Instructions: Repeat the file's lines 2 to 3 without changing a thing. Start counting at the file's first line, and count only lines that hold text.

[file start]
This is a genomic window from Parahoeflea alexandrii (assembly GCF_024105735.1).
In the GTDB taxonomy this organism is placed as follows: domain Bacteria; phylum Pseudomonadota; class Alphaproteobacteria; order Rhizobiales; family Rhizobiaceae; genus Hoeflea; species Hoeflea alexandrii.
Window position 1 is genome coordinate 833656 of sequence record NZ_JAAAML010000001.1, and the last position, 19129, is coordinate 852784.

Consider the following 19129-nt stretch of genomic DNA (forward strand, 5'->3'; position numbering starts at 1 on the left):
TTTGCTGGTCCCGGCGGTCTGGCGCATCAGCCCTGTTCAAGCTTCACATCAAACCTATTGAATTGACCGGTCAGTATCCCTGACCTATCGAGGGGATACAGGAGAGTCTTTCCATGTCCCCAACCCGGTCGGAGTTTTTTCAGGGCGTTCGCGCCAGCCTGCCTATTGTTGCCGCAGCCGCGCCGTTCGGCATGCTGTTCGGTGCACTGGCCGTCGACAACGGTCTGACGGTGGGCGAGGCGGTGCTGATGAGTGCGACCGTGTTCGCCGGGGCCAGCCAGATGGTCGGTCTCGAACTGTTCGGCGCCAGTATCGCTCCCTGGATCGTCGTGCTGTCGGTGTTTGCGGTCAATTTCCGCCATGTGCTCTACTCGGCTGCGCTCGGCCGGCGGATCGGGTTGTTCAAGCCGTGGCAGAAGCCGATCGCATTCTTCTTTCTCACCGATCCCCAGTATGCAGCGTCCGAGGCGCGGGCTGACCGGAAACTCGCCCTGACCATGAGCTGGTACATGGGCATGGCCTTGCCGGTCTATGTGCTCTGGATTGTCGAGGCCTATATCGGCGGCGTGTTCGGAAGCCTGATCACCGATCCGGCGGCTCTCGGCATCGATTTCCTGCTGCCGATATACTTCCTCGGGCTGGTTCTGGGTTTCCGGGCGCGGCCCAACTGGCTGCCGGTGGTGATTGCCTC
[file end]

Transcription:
In the GTDB taxonomy this organism is placed as follows: domain Bacteria; phylum Pseudomonadota; class Alphaproteobacteria; order Rhizobiales; family Rhizobiaceae; genus Hoeflea; species Hoeflea alexandrii.
Window position 1 is genome coordinate 833656 of sequence record NZ_JAAAML010000001.1, and the last position, 19129, is coordinate 852784.